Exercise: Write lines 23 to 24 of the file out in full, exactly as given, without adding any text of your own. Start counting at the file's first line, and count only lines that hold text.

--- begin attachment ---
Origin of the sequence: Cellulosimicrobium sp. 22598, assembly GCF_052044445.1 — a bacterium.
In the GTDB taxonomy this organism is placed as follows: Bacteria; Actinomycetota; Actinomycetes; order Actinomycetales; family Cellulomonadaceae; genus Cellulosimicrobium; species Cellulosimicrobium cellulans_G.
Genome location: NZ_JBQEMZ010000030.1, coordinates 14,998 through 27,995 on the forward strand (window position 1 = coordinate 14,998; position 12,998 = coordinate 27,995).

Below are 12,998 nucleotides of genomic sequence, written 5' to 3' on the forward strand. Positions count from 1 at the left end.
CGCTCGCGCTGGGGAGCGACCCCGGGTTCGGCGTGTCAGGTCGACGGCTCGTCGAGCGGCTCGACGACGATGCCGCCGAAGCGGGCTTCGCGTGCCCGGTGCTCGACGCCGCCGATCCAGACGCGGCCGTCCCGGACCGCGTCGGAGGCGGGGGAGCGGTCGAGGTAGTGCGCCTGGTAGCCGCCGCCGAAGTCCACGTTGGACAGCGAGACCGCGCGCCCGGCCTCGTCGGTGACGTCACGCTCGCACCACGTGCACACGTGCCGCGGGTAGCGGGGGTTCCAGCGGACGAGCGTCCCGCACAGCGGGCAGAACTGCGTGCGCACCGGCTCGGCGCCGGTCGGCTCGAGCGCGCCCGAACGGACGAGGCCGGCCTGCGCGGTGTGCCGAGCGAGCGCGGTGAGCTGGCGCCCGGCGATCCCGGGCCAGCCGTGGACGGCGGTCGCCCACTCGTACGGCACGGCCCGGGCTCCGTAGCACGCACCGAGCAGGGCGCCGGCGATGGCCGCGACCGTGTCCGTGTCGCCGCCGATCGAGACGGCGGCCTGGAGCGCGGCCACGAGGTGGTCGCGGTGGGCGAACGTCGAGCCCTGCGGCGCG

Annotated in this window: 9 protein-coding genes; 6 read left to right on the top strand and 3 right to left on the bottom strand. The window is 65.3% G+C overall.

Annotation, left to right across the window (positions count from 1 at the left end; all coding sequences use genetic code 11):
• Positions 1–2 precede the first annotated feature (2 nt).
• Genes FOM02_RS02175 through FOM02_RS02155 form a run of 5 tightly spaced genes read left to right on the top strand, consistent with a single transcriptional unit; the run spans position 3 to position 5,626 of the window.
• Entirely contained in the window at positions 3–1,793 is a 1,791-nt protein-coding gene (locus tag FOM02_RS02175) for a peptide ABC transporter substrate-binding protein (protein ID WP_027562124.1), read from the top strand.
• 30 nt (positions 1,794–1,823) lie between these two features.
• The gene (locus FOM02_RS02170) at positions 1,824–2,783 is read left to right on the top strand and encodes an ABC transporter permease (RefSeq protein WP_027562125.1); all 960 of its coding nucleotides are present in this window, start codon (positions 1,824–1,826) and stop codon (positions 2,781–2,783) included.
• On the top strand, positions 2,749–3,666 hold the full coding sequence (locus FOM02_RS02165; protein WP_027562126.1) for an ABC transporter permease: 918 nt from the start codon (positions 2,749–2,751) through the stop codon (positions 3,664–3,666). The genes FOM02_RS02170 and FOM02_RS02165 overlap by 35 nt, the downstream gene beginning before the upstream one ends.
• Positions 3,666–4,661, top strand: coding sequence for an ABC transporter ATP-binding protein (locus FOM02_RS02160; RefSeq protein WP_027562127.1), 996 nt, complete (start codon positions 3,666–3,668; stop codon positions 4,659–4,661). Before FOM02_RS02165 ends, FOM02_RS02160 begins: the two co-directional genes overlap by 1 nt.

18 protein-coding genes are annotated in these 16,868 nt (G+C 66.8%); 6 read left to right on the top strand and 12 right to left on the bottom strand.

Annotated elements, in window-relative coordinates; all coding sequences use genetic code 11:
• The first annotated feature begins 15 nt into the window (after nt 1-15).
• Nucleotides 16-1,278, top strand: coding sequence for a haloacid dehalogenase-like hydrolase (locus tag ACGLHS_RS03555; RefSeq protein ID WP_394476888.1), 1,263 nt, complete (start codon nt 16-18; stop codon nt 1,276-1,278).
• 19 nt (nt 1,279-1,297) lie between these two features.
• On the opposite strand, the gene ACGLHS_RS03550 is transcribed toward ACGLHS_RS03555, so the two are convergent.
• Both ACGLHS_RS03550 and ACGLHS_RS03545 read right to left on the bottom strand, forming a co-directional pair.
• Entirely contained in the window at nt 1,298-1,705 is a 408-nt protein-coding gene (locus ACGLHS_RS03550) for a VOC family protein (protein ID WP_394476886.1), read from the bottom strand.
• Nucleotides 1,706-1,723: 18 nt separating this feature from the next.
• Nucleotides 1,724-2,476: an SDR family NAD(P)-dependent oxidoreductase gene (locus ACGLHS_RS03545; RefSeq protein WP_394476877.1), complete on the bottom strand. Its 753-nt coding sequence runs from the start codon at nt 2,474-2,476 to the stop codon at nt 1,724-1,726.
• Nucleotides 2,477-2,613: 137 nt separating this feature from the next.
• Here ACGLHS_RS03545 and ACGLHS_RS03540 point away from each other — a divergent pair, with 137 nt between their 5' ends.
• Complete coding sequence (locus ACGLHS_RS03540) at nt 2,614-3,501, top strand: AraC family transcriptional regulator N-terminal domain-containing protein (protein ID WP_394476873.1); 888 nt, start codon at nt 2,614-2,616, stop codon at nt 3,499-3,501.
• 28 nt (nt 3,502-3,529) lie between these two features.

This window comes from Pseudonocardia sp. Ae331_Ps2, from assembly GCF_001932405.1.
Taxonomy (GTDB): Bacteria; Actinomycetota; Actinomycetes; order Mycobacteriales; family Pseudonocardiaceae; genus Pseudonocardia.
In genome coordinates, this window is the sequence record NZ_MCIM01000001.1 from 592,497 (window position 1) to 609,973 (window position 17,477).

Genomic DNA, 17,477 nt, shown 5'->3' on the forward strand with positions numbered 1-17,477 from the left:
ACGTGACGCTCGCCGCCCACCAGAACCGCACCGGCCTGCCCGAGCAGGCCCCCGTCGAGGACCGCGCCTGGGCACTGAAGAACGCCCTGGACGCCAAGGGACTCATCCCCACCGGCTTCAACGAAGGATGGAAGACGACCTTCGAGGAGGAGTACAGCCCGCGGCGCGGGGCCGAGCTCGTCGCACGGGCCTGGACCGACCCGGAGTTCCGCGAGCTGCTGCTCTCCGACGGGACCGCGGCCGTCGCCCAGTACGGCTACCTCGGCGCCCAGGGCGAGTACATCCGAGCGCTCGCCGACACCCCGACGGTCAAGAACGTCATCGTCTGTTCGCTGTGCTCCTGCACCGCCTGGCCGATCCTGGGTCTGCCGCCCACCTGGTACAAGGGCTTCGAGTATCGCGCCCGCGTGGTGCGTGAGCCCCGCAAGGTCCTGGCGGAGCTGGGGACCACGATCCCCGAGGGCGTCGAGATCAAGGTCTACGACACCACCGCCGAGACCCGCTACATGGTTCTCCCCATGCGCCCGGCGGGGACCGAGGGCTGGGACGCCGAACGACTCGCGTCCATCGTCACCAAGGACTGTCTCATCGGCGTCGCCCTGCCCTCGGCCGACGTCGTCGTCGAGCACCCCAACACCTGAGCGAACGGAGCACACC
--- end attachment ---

• Nucleotides 1,706-1,723: 18 nt separating this feature from the next.
• Nucleotides 1,724-2,476: an SDR family NAD(P)-dependent oxidoreductase gene (locus ACGLHS_RS03545; RefSeq protein WP_394476877.1), complete on the bottom strand. Its 753-nt coding sequence runs from the start codon at nt 2,474-2,476 to the stop codon at nt 1,724-1,726.